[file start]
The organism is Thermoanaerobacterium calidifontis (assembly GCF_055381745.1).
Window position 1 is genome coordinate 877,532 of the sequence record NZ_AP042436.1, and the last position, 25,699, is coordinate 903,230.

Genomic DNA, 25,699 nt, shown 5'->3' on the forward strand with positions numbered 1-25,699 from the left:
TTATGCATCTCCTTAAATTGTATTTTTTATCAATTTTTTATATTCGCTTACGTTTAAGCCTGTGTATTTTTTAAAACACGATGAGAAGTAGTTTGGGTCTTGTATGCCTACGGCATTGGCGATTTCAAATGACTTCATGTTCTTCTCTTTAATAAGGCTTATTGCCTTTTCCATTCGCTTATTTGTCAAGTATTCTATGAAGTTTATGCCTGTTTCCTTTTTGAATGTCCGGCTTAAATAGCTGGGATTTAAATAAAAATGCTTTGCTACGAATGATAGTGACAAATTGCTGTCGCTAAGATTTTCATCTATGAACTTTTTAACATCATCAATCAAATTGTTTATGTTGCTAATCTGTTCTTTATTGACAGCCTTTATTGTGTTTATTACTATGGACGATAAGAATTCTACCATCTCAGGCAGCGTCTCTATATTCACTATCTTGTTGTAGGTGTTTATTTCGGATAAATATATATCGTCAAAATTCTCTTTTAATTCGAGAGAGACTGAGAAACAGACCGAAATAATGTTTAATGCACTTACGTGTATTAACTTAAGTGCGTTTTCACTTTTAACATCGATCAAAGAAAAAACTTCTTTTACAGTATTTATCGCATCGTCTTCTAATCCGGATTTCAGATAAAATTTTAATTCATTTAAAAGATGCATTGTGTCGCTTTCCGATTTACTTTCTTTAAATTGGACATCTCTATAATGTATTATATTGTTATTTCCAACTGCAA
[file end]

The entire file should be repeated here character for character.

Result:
The organism is Thermoanaerobacterium calidifontis (assembly GCF_055381745.1).
Window position 1 is genome coordinate 877,532 of the sequence record NZ_AP042436.1, and the last position, 25,699, is coordinate 903,230.

Genomic DNA, 25,699 nt, shown 5'->3' on the forward strand with positions numbered 1-25,699 from the left:
TTATGCATCTCCTTAAATTGTATTTTTTATCAATTTTTTATATTCGCTTACGTTTAAGCCTGTGTATTTTTTAAAACACGATGAGAAGTAGTTTGGGTCTTGTATGCCTACGGCATTGGCGATTTCAAATGACTTCATGTTCTTCTCTTTAATAAGGCTTATTGCCTTTTCCATTCGCTTATTTGTCAAGTATTCTATGAAGTTTATGCCTGTTTCCTTTTTGAATGTCCGGCTTAAATAGCTGGGATTTAAATAAAAATGCTTTGCTACGAATGATAGTGACAAATTGCTGTCGCTAAGATTTTCATCTATGAACTTTTTAACATCATCAATCAAATTGTTTATGTTGCTAATCTGTTCTTTATTGACAGCCTTTATTGTGTTTATTACTATGGACGATAAGAATTCTACCATCTCAGGCAGCGTCTCTATATTCACTATCTTGTTGTAGGTGTTTATTTCGGATAAATATATATCGTCAAAATTCTCTTTTAATTCGAGAGAGACTGAGAAACAGACCGAAATAATGTTTAATGCACTTACGTGTATTAACTTAAGTGCGTTTTCACTTTTAACATCGATCAAAGAAAAAACTTCTTTTACAGTATTTATCGCATCGTCTTCTAATCCGGATTTCAGATAAAATTTTAATTCATTTAAAAGATGCATTGTGTCGCTTTCCGATTTACTTTCTTTAAATTGGACATCTCTATAATGTATTATATTGTTATTTCCAACTGCAA